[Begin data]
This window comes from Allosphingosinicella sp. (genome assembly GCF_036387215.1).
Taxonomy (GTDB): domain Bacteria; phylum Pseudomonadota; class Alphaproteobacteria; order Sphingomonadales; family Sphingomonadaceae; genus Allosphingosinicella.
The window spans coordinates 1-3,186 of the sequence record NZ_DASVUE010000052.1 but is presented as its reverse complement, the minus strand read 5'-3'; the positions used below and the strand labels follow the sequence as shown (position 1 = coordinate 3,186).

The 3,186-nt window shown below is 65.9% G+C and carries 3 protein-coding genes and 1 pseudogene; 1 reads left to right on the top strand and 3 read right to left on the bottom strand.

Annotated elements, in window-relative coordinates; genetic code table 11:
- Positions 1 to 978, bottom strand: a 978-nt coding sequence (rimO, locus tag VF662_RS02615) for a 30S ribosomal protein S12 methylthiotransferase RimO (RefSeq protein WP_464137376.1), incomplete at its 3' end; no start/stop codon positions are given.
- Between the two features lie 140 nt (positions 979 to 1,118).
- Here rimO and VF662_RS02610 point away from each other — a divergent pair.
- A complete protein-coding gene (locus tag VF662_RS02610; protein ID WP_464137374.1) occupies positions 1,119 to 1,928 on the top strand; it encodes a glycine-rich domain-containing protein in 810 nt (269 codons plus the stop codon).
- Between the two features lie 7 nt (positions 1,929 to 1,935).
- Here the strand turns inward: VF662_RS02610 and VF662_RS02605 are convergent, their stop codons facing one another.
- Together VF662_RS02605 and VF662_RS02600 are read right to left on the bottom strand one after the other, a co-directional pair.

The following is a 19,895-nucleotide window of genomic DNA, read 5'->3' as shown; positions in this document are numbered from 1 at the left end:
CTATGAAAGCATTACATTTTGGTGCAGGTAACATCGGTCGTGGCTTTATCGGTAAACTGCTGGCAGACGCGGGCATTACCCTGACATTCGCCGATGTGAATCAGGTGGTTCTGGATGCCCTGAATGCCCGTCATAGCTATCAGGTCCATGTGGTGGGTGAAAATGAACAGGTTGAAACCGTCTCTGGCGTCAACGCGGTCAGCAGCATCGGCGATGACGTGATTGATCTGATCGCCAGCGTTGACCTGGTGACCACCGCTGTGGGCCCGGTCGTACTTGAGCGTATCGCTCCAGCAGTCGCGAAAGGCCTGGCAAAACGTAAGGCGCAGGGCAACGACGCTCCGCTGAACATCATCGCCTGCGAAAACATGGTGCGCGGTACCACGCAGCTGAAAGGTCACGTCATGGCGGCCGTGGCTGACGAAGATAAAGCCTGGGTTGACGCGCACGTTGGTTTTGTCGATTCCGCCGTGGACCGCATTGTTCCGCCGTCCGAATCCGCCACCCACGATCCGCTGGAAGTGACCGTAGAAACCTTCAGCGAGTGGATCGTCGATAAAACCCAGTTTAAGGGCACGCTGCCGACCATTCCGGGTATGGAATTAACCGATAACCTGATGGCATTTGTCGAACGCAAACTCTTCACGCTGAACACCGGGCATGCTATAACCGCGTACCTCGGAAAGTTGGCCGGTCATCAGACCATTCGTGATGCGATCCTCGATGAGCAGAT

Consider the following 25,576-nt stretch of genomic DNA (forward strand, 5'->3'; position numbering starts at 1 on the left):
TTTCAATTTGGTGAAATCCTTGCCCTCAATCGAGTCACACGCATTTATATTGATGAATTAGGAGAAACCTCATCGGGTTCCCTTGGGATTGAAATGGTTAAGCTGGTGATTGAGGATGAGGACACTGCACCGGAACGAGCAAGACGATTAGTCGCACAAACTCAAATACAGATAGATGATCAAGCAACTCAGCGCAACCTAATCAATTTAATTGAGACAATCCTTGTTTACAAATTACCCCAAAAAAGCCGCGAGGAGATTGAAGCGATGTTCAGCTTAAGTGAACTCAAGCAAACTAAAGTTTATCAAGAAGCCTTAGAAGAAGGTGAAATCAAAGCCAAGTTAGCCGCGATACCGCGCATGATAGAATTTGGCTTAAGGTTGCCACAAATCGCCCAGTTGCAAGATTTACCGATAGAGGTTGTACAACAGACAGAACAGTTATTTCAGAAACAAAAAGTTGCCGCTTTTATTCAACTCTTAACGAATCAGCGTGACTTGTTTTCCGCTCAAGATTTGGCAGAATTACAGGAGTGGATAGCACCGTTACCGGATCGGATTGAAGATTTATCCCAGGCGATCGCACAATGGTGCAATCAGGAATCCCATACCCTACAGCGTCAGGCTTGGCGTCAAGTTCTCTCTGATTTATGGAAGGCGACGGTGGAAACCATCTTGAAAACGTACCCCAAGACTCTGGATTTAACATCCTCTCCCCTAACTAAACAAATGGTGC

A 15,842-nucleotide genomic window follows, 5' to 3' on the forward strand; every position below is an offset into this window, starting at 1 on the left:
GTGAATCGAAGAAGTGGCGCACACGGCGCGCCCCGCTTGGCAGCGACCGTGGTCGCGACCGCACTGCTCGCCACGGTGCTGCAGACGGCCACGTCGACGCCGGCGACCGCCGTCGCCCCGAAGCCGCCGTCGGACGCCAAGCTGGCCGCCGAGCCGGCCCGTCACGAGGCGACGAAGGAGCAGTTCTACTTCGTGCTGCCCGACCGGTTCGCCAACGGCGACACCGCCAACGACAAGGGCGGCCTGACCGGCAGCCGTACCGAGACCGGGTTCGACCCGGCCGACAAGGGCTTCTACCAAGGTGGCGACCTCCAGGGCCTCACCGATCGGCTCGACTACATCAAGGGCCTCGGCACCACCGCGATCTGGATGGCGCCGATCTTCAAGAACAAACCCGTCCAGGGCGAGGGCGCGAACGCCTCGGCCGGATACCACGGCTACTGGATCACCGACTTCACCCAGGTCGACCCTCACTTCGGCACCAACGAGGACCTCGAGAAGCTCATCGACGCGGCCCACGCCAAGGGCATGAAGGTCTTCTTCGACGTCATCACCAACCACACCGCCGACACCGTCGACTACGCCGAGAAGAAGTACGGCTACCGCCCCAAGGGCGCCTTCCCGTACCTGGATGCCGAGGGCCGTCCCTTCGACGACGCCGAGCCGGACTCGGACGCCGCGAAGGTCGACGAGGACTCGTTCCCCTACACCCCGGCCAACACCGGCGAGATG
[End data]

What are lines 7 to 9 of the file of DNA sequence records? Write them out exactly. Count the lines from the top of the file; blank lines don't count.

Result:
- Between the two features lie 140 nt (positions 979 to 1,118).
- Here rimO and VF662_RS02610 point away from each other — a divergent pair.
- A complete protein-coding gene (locus tag VF662_RS02610; protein ID WP_464137374.1) occupies positions 1,119 to 1,928 on the top strand; it encodes a glycine-rich domain-containing protein in 810 nt (269 codons plus the stop codon).